Web Exclusive - October 2020
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Better Lighting, Less Maintenance

Fant-Ewing Coliseum at University of Louisiana Monroe


When the University of Louisiana Monroe needed a new lighting solution for its Fant-Ewing Coliseum it had two crucial criteria: better lighting, and lower maintenance costs.

The facility's traditional metal halide fixtures were not efficient, and due to their height and location, changing the burnt-out bulbs and ballasts was a challenging maintenance task. In addition, fixtures were averaging around 30 footcandles, and with inconsistent light levels across the playing surface, because the lamps and ballasts were all depreciating at different rates.

Ultimately, the university chose AEON LED Luminaires for the coliseum. A photometric study helped engineer even illumination across the court, and now the Fant-Ewing Coliseum is averaging close to 100 footcandles, with no dark spots or uneven lighting. In addition, the luminaires are designed to provide glare-free illumination, eliminating visual discomfort for players, spectators and the broadcast.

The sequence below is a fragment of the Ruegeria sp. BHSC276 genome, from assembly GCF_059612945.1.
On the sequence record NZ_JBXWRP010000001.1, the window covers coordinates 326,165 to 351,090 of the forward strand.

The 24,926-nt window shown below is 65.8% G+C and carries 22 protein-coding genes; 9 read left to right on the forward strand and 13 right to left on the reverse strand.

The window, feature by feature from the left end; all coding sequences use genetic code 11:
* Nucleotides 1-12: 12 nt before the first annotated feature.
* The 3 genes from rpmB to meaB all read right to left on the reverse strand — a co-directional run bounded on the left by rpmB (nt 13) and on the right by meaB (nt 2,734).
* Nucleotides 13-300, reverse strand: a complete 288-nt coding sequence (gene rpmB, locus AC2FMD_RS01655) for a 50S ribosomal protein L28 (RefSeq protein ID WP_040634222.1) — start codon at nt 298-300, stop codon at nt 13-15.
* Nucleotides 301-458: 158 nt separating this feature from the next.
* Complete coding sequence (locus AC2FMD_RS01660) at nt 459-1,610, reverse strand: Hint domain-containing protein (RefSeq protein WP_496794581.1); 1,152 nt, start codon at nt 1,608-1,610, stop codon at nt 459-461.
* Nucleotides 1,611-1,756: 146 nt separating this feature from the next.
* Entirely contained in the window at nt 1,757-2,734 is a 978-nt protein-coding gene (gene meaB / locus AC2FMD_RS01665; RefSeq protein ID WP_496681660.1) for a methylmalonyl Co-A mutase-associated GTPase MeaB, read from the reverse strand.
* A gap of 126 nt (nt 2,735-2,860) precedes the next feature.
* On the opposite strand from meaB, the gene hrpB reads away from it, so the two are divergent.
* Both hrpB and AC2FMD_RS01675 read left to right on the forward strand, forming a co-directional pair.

The Warhawks' lighting retrofit has significantly reduced energy and maintenance costs, while providing high-quality illumination, with high-color rendition—ready for national broadcasts.

When it came time for installation, "I didn't really know what to expect," said Keith Richard ULM Men's Head Basketball Coach. "Once completed and the lights were turned on, I was shocked at how bright and impressive the inside now looked. Our pictures taken have improved dramatically, broadcasting of TV games will be so much better, and I haven't had one player complain about the lighting like they used to."

The long lifespan of the luminaires—more than 100,000 hours—will help significantly reduce the expenditures associated with traditional lighting.

With an LED solution that will provide high-quality, long-lasting light levels while eliminating maintenance, the University of Louisiana Monroe will save time and money, freeing resources for projects other than replacing failed lamps and ballasts.



FOR MORE INFORMATION
University of Louisiana Monroe: www.ulm.edu